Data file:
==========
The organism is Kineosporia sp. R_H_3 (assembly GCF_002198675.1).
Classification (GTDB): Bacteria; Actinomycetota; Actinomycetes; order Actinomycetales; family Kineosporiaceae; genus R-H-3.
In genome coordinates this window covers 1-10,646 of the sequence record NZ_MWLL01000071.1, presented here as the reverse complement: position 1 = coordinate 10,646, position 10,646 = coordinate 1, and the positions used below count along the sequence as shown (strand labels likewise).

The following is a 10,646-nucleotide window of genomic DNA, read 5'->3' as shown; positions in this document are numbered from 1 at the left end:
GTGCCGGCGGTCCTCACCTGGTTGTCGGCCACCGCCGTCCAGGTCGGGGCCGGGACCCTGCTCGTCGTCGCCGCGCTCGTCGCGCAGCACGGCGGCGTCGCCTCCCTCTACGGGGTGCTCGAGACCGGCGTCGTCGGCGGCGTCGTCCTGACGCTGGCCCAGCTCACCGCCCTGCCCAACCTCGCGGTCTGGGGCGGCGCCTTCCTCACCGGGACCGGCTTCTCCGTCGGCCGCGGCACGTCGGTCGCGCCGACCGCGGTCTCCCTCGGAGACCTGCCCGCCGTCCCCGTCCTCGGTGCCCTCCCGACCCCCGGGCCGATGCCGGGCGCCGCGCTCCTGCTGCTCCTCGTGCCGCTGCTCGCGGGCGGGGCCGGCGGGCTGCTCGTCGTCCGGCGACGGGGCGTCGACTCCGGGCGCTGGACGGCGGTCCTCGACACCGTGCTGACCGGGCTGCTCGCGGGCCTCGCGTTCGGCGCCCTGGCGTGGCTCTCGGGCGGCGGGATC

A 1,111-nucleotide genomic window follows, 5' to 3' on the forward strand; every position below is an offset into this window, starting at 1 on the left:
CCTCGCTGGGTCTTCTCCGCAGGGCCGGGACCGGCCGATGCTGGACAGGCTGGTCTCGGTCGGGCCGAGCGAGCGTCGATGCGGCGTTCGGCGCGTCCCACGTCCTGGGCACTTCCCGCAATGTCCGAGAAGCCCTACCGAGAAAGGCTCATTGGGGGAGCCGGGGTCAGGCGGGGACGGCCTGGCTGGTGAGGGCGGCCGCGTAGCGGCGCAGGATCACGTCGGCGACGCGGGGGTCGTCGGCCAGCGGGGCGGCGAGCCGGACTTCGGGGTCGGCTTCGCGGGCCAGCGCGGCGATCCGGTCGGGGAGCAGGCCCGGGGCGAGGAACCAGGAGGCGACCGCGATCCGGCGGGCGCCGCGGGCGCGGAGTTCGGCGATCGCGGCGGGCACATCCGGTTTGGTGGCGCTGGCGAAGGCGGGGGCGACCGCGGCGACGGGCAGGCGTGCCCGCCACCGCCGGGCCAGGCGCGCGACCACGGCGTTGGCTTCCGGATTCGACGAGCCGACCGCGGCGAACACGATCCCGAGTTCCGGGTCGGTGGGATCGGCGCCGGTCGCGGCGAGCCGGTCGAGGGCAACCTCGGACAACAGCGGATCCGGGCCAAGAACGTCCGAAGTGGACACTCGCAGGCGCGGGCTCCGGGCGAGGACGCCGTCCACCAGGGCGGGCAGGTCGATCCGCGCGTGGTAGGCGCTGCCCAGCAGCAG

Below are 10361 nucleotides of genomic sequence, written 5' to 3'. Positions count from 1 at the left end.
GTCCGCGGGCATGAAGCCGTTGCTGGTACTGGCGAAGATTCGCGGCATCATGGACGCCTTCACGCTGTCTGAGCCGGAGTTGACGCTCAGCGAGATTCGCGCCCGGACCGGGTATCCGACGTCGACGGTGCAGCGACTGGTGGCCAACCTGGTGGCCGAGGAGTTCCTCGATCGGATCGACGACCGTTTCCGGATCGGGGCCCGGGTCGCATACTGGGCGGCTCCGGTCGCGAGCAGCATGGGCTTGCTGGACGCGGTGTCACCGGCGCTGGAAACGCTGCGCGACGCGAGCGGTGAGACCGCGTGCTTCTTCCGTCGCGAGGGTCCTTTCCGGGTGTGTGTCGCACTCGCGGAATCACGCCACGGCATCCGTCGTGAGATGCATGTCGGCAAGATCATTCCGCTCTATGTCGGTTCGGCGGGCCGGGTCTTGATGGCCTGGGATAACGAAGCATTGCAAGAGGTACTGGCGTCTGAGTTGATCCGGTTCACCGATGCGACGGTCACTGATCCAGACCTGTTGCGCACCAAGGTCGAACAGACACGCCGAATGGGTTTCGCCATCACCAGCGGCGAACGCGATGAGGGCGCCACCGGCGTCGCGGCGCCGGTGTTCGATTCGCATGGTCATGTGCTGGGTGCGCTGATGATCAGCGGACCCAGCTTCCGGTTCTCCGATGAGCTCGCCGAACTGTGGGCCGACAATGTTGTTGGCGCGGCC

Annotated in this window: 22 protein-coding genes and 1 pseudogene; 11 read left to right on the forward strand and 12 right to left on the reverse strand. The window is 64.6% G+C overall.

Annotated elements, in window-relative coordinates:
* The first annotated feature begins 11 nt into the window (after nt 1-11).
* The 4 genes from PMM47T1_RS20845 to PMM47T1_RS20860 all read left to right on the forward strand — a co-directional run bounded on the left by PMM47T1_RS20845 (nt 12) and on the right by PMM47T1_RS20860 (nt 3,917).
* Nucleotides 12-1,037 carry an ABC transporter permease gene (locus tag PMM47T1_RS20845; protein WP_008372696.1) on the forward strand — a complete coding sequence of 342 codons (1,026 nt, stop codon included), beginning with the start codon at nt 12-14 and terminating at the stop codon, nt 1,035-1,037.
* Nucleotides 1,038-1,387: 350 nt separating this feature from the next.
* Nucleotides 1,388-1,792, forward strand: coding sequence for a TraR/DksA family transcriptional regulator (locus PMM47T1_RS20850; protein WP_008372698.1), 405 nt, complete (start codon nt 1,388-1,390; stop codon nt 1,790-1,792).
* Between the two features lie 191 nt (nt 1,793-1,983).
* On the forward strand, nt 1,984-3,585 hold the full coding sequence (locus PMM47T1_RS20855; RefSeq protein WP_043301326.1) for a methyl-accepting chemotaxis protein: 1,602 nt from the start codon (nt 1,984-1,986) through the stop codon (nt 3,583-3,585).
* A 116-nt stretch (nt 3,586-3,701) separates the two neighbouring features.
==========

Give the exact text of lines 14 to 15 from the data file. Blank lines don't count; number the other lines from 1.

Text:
* Nucleotides 12-1,037 carry an ABC transporter permease gene (locus tag PMM47T1_RS20845; protein WP_008372696.1) on the forward strand — a complete coding sequence of 342 codons (1,026 nt, stop codon included), beginning with the start codon at nt 12-14 and terminating at the stop codon, nt 1,035-1,037.
* Nucleotides 1,038-1,387: 350 nt separating this feature from the next.